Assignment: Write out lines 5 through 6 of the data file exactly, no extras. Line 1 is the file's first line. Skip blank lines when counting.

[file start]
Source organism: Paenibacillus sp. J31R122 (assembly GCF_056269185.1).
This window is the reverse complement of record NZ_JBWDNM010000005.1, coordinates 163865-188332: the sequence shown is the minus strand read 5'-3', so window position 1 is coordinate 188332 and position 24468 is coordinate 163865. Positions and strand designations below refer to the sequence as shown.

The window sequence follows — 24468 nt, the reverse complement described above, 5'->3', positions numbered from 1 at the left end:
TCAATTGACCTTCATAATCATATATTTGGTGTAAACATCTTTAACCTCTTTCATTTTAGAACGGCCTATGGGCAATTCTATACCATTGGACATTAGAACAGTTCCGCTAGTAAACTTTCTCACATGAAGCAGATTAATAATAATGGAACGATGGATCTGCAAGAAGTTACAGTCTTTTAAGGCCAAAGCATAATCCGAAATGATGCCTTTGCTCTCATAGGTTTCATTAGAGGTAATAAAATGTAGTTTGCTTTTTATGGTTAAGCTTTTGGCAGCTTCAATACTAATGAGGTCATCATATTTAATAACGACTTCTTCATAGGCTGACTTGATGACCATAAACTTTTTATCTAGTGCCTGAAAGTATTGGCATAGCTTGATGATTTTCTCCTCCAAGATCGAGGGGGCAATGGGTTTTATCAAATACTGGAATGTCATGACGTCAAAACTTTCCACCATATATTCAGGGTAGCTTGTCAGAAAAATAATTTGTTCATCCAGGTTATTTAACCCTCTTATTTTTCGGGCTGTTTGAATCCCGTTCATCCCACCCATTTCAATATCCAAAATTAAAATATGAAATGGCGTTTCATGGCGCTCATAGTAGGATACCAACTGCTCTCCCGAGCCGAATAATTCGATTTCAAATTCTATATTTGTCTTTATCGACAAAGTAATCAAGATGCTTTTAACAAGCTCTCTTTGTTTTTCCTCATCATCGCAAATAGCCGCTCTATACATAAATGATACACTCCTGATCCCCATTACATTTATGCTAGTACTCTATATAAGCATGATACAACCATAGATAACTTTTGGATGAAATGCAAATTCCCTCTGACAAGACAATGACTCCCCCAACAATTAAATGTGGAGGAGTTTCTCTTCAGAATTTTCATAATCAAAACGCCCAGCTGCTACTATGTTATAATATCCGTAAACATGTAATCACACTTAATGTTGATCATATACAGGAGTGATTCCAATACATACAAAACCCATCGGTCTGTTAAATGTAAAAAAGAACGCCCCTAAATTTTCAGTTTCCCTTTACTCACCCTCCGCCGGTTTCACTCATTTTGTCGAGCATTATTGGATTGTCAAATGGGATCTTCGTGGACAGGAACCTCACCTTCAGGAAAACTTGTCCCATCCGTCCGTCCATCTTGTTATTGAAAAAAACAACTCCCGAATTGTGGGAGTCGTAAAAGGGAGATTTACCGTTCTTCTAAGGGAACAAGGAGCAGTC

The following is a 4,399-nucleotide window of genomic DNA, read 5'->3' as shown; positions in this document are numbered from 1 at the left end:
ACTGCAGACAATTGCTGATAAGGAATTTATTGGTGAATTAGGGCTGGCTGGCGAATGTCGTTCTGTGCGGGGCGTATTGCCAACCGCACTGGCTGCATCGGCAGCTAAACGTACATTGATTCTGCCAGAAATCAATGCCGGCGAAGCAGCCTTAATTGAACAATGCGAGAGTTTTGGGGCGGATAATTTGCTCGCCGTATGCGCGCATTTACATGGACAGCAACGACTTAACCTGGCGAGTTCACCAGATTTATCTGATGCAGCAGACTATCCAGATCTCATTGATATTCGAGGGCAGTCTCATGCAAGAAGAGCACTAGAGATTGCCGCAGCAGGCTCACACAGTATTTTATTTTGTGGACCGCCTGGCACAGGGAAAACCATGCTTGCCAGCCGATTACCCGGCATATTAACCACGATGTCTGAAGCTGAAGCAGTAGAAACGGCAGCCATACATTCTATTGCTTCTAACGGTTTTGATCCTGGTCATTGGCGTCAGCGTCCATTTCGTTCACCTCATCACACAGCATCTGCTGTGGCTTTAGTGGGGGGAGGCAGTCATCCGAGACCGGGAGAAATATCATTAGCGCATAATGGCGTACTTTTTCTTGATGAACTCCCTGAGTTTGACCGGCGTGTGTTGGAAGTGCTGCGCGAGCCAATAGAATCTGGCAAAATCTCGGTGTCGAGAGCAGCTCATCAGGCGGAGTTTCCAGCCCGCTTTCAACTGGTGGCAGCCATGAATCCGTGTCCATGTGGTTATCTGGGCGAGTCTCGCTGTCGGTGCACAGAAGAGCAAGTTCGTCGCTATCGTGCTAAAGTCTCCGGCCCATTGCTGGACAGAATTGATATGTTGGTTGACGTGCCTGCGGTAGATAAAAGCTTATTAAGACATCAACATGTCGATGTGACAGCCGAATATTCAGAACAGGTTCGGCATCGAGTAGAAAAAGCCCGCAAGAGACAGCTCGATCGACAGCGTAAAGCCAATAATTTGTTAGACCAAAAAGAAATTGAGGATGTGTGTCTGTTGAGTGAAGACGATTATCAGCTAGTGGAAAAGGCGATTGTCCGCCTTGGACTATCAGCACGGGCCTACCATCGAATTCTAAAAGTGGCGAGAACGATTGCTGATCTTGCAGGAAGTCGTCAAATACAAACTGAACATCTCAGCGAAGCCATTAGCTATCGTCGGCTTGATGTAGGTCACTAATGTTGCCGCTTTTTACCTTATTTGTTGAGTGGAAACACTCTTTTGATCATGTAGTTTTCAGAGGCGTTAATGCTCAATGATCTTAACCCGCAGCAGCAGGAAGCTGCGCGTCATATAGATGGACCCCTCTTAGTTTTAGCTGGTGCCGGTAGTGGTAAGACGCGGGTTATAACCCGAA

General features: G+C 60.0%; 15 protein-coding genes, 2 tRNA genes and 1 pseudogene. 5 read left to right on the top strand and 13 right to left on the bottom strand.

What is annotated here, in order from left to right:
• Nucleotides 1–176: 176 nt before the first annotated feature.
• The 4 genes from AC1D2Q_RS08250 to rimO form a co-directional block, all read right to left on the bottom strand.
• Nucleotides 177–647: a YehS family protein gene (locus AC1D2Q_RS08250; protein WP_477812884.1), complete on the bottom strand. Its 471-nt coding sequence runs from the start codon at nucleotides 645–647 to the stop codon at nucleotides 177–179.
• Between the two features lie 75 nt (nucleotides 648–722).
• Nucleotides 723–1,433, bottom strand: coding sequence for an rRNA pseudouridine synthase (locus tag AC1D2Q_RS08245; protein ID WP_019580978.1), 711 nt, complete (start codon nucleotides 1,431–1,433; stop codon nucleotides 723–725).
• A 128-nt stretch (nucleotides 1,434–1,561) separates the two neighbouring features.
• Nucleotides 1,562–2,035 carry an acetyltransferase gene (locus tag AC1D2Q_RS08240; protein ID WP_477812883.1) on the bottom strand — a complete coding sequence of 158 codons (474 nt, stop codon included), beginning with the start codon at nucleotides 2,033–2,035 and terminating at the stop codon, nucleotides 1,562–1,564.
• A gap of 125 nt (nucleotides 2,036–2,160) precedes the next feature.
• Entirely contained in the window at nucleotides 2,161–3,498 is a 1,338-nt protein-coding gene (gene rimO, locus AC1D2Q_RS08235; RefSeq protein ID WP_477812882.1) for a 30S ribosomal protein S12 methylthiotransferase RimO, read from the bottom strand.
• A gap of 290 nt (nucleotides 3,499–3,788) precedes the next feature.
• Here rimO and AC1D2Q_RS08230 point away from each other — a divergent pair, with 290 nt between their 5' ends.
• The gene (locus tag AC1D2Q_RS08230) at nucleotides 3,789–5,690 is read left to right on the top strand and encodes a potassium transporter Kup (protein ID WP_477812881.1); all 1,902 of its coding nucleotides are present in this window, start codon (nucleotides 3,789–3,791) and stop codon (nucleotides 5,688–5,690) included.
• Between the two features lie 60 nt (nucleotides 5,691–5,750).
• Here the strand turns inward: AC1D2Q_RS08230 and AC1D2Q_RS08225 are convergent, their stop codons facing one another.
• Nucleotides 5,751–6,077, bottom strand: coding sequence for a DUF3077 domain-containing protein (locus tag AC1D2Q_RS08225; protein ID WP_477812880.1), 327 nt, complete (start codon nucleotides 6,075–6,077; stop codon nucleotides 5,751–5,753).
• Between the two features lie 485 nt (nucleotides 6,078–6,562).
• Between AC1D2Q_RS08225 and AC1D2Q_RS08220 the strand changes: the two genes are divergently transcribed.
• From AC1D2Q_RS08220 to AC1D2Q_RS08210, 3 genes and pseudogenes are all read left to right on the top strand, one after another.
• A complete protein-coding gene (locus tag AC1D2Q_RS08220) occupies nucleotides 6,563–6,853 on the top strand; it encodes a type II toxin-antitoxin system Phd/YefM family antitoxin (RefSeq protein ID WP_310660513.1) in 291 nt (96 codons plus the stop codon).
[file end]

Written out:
The following is a 4,399-nucleotide window of genomic DNA, read 5'->3' as shown; positions in this document are numbered from 1 at the left end:
ACTGCAGACAATTGCTGATAAGGAATTTATTGGTGAATTAGGGCTGGCTGGCGAATGTCGTTCTGTGCGGGGCGTATTGCCAACCGCACTGGCTGCATCGGCAGCTAAACGTACATTGATTCTGCCAGAAATCAATGCCGGCGAAGCAGCCTTAATTGAACAATGCGAGAGTTTTGGGGCGGATAATTTGCTCGCCGTATGCGCGCATTTACATGGACAGCAACGACTTAACCTGGCGAGTTCACCAGATTTATCTGATGCAGCAGACTATCCAGATCTCATTGATATTCGAGGGCAGTCTCATGCAAGAAGAGCACTAGAGATTGCCGCAGCAGGCTCACACAGTATTTTATTTTGTGGACCGCCTGGCACAGGGAAAACCATGCTTGCCAGCCGATTACCCGGCATATTAACCACGATGTCTGAAGCTGAAGCAGTAGAAACGGCAGCCATACATTCTATTGCTTCTAACGGTTTTGATCCTGGTCATTGGCGTCAGCGTCCATTTCGTTCACCTCATCACACAGCATCTGCTGTGGCTTTAGTGGGGGGAGGCAGTCATCCGAGACCGGGAGAAATATCATTAGCGCATAATGGCGTACTTTTTCTTGATGAACTCCCTGAGTTTGACCGGCGTGTGTTGGAAGTGCTGCGCGAGCCAATAGAATCTGGCAAAATCTCGGTGTCGAGAGCAGCTCATCAGGCGGAGTTTCCAGCCCGCTTTCAACTGGTGGCAGCCATGAATCCGTGTCCATGTGGTTATCTGGGCGAGTCTCGCTGTCGGTGCACAGAAGAGCAAGTTCGTCGCTATCGTGCTAAAGTCTCCGGCCCATTGCTGGACAGAATTGATATGTTGGTTGACGTGCCTGCGGTAGATAAAAGCTTATTAAGACATCAACATGTCGATGTGACAGCCGAATATTCAGAACAGGTTCGGCATCGAGTAGAAAAAGCCCGCAAGAGACAGCTCGATCGACAGCGTAAAGCCAATAATTTGTTAGACCAAAAAGAAATTGAGGATGTGTGTCTGTTGAGTGAAGACGATTATCAGCTAGTGGAAAAGGCGATTGTCCGCCTTGGACTATCAGCACGGGCCTACCATCGAATTCTAAAAGTGGCGAGAACGATTGCTGATCTTGCAGGAAGTCGTCAAATACAAACTGAACATCTCAGCGAAGCCATTAGCTATCGTCGGCTTGATGTAGGTCACTAATGTTGCCGCTTTTTACCTTATTTGTTGAGTGGAAACACTCTTTTGATCATGTAGTTTTCAGAGGCGTTAATGCTCAATGATCTTAACCCGCAGCAGCAGGAAGCTGCGCGTCATATAGATGGACCCCTCTTAGTTTTAGCTGGTGCCGGTAGTGGTAAGACGCGGGTTATAACCCGAA